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Cricket for dummies!

13 November 2005
Posted in: Cricket, Scratchpad, Sport | 5 Comments

On…er… popular… demand, here’s a quick post on demystifying cricket.

Well, cricket, when it’s not a loud and annoying insect, is a rather simple game. Okay, I jest a tiny bit: it’s a horrifically complicated game, and needs a big ground and lots of equipment—to start with, a ball (generally a hard leather ball with a raised seam), at least two bats and two sets of stumps (protective gear is also recommended).

Cricket is played on a big ground, with a pitch in the centre that is 22 yards long. There are three sets of stumps at each end. The two teams (of eleven players each) decide who bats or bowls first by the toss of a coin. The batting team send their batsmen (some people like to say batswomen if they are women, but that sounds so awful!) out in twos. Each batsman defends one set of stumps at a time.

All eleven members of the bowling team come out and place themselves in various positions in the field. They are called the fielders. Of these, some players are bowlers, who have to bowl at the batsmen. Only one bowler can bowl at a time, and will attempt to dislodge the stumps that are protected by the batsmen. Each bowler has to deliver six balls (called an “over”) from one end of the pitch. When he (or she) finishes, a different bowler must take over and bowl from the other end. If the ball dislodges the stumps of the facing batsman or if it flies off his bat to be caught by a member of the fielding side, the batsman is out.

The on-strike batsman must face each delivery and bat it away into the gaps in the field. With the ball safely away, he and the non-striking batsman run up and down the wicket. Each time they cross over from one end of the pitch to the other, a run is made. If the ball rolls over the boundary, the batting side gets four runs. If the balls sails over the boundary without touching the ground, six runs result.

If the ball is fielded and thrown back, and the stumps are broken before a batsman makes his ground at either end, he is out, and must go back to the pavilion. The next batsman in the line-up will then come out to replace him. (There are 10 ways to get a batsman out.) And so it goes on till:

  • Ten batsmen get dismissed, leaving the last man without a partner.
  • The batting side are confident that they have enough runs and declare the innings closed.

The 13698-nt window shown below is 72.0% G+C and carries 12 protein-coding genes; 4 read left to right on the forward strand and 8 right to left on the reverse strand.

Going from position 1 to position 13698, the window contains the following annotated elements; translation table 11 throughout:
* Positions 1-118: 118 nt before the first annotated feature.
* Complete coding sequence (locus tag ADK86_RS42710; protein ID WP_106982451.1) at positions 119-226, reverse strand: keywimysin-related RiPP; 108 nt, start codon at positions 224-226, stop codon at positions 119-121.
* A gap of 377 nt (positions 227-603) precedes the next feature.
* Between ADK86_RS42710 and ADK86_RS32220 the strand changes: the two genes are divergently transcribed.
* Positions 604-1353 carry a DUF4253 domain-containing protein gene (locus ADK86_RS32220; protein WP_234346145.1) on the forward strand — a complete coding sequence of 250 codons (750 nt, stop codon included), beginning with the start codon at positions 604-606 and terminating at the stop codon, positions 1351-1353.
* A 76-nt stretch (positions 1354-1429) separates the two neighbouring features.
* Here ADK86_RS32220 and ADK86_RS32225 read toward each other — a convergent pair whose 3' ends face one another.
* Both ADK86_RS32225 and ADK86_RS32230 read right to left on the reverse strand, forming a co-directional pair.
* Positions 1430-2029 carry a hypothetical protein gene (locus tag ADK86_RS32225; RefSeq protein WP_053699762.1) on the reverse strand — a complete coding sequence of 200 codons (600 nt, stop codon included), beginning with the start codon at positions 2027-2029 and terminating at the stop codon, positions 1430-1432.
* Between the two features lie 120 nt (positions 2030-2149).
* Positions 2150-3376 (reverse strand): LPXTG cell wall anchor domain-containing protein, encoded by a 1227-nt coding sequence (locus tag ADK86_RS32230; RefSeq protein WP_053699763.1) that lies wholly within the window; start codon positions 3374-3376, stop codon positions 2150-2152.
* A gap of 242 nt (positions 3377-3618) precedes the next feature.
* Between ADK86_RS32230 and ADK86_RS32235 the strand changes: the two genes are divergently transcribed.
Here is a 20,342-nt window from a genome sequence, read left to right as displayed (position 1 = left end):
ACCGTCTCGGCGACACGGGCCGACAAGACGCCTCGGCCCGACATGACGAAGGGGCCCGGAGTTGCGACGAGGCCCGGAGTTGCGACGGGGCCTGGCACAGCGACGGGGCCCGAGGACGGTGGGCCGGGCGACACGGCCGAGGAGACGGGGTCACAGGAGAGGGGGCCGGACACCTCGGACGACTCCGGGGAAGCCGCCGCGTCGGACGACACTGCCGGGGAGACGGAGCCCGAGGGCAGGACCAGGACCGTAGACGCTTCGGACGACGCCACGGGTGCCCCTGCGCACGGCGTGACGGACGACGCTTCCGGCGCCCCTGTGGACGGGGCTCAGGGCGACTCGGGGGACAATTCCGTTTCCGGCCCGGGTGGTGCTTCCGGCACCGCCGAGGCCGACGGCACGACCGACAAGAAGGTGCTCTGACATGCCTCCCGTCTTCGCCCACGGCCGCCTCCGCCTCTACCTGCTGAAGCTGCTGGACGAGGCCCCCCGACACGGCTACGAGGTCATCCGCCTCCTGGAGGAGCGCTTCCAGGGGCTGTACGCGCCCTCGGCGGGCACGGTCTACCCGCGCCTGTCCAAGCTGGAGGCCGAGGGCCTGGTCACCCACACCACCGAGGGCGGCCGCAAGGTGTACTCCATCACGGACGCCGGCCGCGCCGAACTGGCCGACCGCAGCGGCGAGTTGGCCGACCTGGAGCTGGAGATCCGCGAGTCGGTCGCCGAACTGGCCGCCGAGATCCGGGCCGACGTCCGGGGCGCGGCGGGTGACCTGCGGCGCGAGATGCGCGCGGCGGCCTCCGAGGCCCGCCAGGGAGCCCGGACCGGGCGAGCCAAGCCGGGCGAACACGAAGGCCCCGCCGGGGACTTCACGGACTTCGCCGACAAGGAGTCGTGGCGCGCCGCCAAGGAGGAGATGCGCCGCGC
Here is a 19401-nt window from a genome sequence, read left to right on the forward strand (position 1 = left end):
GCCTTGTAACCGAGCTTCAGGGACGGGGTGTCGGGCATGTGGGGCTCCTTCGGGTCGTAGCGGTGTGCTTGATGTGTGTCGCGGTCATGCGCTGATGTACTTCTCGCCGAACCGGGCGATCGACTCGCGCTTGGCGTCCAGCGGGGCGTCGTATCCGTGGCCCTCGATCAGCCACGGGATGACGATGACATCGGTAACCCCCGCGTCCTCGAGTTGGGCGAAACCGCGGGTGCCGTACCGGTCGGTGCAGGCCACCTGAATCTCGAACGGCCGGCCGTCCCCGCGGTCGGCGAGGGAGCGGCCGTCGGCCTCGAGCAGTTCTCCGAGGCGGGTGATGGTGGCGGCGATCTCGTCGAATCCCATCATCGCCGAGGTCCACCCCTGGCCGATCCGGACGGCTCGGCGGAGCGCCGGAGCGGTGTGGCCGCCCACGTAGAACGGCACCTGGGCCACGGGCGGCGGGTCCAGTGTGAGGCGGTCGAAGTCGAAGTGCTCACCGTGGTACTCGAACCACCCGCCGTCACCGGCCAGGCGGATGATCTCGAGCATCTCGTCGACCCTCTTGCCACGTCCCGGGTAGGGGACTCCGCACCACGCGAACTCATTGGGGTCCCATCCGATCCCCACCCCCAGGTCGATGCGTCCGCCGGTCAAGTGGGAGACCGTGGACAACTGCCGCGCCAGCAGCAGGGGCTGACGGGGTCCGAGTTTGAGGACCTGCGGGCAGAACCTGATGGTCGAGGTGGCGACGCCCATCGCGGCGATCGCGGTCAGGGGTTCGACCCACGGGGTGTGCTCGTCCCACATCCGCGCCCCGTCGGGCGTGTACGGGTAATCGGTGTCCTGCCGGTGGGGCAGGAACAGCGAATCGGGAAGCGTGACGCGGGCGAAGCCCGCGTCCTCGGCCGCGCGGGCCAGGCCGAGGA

• In case of a limited overs match (that, is a match where the number of overs have been pre-decided; it is generally 50 in one-day international games), the overs run out.

Each turn at batting by a team is known as an innings. If a team makes 50 runs and loses no wickets, the score is “50 for no loss”; if they have lost two wickets and made 200, it is “200 for 2”; and so on. In the simplest form of the game, the team that bats first sets a target for the fielding team, who must then overhaul it in the given number of overs.

But now comes the tricky part. Cricket an be played over a period of one to five days. In its classical form, there are no restrictions on the number of overs bowled. One teams goes bats till they are all out or till they think it is safe to declare. Then the second team bats. Then the first team has another chance to bat, leaving a consolidated total for the second team to overhaul.

For instance, imagine that England (the people who must be blamed for inventing this dastardly game that I love so much!) and Australia (the dastardly people who are better than everyone else at it!) are playing a Test match (in other words, a five-day international). Say, England bat first.

  • England are bowled out for 200.
  • Australia bat and make 250 for five and decide that’s enough.
  • England bat and this time put on 300 for six before declaring.
  • This leaves Australia to make 251 runs to win. For England to win, they will have to get all 10 wickets before Australia reach their target.
  • If Australia are all out for 250, the scores are level and the game is a tie. If Australia are unable to get 250 and England unable to get 10 wickets in the time left, the game is a draw (no result; honours shared).

It may sound silly—why bat twice?—but it leaves more options open for strategizing and planning. Test cricket, which is the five-day international form so far played only by 10 countries around the world, is played this way. Traditionalists, including myself, much prefer this type of cricket. If you see international cricket being played in white clothing, you can be pretty sure it is Test cricket. If the teams are wearing garish uniforms, it’s one-day cricket.

Now, if anyone understood all that, I will give them a trophy! 😛

If not, go here. Wikipedia explains it so much better. Sigh.

~PD

5 Responses

  1. Marie says:

    Yeah, I’m sticking to baseball.

  2. Payal says:

    Y’know, I find it really funny that someone doesn’t understand cricket… Just as you must be finding it hilarious that baseball makes absolutely no sense to me!

  3. Me, Vertex boy says:

    Me understand neither… 🙁 I know how to whistle really loud using a straw of grass though

  4. Kate says:

    That’s really good Vertex. I don’t understand cricket, or how to whistle really loud with a grass straw.

    I can roll my tongue and make my ears go back like a cat though. 🙁 If you do that in cricket, do you get extra points?

  5. Sarah says:

    I actually found this very useful and quite easy to understand so thanks I feel that I may now have a vague idea what they mean when England are out 260 for 6.
    Cheers a bunch
    xx:razz:

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